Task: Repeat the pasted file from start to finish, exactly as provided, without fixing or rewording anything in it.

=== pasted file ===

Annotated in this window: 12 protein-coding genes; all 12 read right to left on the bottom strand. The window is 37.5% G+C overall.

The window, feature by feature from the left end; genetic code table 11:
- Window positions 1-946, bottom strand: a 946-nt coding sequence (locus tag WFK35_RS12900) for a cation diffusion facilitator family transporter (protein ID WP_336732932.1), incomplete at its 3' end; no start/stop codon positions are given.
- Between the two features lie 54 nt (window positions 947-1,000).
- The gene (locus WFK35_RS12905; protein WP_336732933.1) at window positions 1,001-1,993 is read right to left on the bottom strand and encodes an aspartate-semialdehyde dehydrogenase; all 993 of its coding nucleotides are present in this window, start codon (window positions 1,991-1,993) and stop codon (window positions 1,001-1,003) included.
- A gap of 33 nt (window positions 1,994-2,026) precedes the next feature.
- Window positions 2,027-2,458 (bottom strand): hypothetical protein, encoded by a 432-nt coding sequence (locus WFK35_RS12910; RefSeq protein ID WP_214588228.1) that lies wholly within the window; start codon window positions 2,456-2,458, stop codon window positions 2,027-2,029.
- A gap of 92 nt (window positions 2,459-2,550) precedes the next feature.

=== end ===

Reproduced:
Annotated in this window: 12 protein-coding genes; all 12 read right to left on the bottom strand. The window is 37.5% G+C overall.

The window, feature by feature from the left end; genetic code table 11:
- Window positions 1-946, bottom strand: a 946-nt coding sequence (locus tag WFK35_RS12900) for a cation diffusion facilitator family transporter (protein ID WP_336732932.1), incomplete at its 3' end; no start/stop codon positions are given.
- Between the two features lie 54 nt (window positions 947-1,000).
- The gene (locus WFK35_RS12905; protein WP_336732933.1) at window positions 1,001-1,993 is read right to left on the bottom strand and encodes an aspartate-semialdehyde dehydrogenase; all 993 of its coding nucleotides are present in this window, start codon (window positions 1,991-1,993) and stop codon (window positions 1,001-1,003) included.
- A gap of 33 nt (window positions 1,994-2,026) precedes the next feature.
- Window positions 2,027-2,458 (bottom strand): hypothetical protein, encoded by a 432-nt coding sequence (locus WFK35_RS12910; RefSeq protein ID WP_214588228.1) that lies wholly within the window; start codon window positions 2,456-2,458, stop codon window positions 2,027-2,029.
- A gap of 92 nt (window positions 2,459-2,550) precedes the next feature.